“We’ve just been so fortunate to have such an excellent community behind us,” said Chris Lorusso, managing partner at Sweetwater Sports Bar & Grill. “The area’s grown insanely over the last few years, so it certainly has helped.”

Sweetwater has more than 30 televisions. It has every available sports package its owners could satellite or stream. On a typical day a lunch or dinner customer might see a golf tournament, basketball game, sports highlight show and football clip without having to turn to the left or right to order.

“We really try to be as diverse as we can in showing sports, anything that people might want to watch,” Lorusso said.

Then there are the atypical days. Maybe the U.S. men or women have a World Cup soccer game. Maybe it’s the NBA Finals, or the World Series. Pretty much any time the Carolina Panthers play will do for the gathering spot just south of Charlotte.

“We certainly jam for football season,” Lorusso said.

This weekend brings a gift for Sweetwater.

The NCAA men’s and women’s basketball tournaments were scheduled long ago, but recent games brought some pretty enticing matchups. Rivals Duke and North Carolina, both with avid area fan bases, will meet Saturday -- for the first time in an NCAA tournament game. And Larusso thought last Saturday was busy.

“That is definitely going to be an eventful day for sure,” Lorusso said.

On the women’s side, South Carolina plays in its final four round on Friday. Championship games follow for the women on Sunday, men on Monday.

By at least one account, Sweetwater may be about the best place around to catch those games.

The Herald asked readers a pretty simple question. Where is the best place to grab a bite or beverage, and watch sports? Sports bars worked. Restaurants with televisions worked. A bowling alley and billiard hall made the list. The Herald took reader feedback and created a 16-team bracket, then gave readers all month to go online and pick their favorites.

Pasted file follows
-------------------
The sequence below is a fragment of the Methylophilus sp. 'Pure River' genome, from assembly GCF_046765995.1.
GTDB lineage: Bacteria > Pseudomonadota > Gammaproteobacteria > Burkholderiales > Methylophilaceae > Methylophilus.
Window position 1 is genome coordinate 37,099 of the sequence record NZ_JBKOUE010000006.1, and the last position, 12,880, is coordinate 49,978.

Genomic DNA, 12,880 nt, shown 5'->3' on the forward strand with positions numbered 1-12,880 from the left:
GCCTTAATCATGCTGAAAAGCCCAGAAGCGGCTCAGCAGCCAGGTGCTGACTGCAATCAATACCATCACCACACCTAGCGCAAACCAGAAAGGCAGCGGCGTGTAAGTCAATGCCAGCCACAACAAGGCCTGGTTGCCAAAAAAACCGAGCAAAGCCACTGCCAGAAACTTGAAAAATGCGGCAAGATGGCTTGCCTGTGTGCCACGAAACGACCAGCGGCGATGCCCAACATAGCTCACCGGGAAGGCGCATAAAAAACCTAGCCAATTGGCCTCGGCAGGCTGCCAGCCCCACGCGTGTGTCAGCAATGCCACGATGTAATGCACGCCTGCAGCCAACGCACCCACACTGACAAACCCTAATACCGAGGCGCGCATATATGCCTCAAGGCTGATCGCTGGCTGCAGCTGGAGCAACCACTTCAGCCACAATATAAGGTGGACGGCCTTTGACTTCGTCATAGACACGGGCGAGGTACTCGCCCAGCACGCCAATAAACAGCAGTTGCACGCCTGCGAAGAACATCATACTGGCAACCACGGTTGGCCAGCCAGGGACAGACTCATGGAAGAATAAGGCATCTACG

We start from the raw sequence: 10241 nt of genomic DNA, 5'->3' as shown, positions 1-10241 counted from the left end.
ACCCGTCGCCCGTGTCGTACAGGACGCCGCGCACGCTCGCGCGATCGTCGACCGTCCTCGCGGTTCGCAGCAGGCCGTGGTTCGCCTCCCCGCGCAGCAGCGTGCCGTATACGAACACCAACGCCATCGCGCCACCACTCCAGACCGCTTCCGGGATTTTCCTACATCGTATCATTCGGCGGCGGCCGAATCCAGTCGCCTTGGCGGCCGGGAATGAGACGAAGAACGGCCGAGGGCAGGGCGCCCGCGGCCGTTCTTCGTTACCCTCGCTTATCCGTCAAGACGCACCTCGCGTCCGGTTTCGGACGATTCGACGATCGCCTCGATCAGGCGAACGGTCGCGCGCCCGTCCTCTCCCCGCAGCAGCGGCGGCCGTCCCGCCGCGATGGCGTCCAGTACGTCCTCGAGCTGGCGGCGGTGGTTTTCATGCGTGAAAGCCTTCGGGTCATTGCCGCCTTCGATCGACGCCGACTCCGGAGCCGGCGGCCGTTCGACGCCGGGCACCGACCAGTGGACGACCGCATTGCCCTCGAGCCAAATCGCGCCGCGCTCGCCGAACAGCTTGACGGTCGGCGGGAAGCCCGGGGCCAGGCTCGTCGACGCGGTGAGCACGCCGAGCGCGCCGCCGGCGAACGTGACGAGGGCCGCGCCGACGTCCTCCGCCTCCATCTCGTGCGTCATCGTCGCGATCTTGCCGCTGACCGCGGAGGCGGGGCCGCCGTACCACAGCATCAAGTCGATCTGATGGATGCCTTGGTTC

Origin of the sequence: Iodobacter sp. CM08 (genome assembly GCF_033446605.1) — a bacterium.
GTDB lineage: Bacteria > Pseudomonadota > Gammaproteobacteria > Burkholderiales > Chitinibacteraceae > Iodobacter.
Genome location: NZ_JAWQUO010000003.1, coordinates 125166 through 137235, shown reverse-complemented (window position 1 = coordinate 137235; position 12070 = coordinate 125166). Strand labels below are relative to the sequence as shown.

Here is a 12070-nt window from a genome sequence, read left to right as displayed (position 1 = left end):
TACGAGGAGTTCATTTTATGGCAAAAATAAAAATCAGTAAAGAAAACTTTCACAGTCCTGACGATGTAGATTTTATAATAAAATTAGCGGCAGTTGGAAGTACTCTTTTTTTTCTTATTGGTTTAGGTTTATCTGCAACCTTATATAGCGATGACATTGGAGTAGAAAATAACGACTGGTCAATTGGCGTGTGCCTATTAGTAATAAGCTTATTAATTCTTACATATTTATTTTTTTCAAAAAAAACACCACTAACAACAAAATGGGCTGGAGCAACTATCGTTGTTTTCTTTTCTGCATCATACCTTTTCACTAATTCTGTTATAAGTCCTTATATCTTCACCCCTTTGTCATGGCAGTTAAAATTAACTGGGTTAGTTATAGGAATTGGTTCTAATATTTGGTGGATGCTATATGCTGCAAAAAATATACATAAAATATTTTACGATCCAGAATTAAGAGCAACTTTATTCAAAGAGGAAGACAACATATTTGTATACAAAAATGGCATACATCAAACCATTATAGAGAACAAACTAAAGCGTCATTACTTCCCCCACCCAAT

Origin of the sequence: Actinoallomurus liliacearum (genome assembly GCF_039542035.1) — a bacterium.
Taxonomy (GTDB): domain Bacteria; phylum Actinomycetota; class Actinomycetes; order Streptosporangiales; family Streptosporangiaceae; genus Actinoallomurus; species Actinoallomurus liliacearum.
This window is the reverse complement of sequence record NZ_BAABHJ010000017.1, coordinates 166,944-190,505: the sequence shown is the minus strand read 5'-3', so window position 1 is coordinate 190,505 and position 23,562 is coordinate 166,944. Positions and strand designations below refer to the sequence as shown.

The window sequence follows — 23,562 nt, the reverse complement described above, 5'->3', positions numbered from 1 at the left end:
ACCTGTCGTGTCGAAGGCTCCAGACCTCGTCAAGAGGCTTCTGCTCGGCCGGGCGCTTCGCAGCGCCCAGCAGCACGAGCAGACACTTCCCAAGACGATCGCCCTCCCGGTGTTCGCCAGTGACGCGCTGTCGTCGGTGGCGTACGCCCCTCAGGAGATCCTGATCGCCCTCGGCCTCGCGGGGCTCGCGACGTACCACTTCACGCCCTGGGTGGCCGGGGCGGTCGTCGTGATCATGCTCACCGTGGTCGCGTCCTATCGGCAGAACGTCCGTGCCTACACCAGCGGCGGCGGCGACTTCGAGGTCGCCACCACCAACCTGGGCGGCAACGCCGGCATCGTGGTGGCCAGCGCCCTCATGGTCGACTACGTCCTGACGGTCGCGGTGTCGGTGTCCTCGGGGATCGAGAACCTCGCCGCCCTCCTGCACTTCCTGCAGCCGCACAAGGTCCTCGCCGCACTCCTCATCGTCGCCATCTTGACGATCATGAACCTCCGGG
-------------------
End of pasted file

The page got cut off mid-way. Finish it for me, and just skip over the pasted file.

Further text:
A highly unscientific seeding system that accounted for reader input, number of locations throughout three counties and other details put Sweetwater at a No. 9 seed. The first round matchup was No. 8 Lake Wylie Bowl N’ Bounce.

Sweetwater topped its cross-community opponent with 84% of the vote. The next round Sweetwater drew No. 1 Towne Tavern. In easily the closest contest of the quarterfinal round, Sweetwater bested the restaurant group with Fort Mill, Rock Hill, York and Indian Land locations by a 52% to 48% count. The back-and-forth matchup was the second straight seed upset for Sweetwater, with two more to come.

The semifinal round saw Sweetwater against tournament darling and No. 13 R&B Pub House in York. Sweetwater earned 55% of the vote to advance to the final.

The final saw more online votes cast than in the prior rounds combined. There were 28,572 votes cast when Sweetwater faced No. 6 Burgers & Barley of Rock Hill. Multiple times in the final day, both restaurants had half the vote. When it ended, Sweetwater edged ahead with 52%. Sweetwater collected almost 15,000 votes just in the final round.

Lorusso’s father, Steve, decided to bring a restaurant concept to the building he and Mad Dog Custom Cycles owned more than a decade ago. What began as Wylie Gators became Sweetwater. The restaurant grew in popularity and parking, at one point buying the former Checkers drive-thru restaurant site beside Sweetwater just for the extra spaces.

Chris Lorusso has been involved since 2011. Now there are about 70 employees, many having worked there for years. There’s an outdoor patio with televisions that was just screened. The place is as known now for its chopped Southwest salads as its drinks or bar food.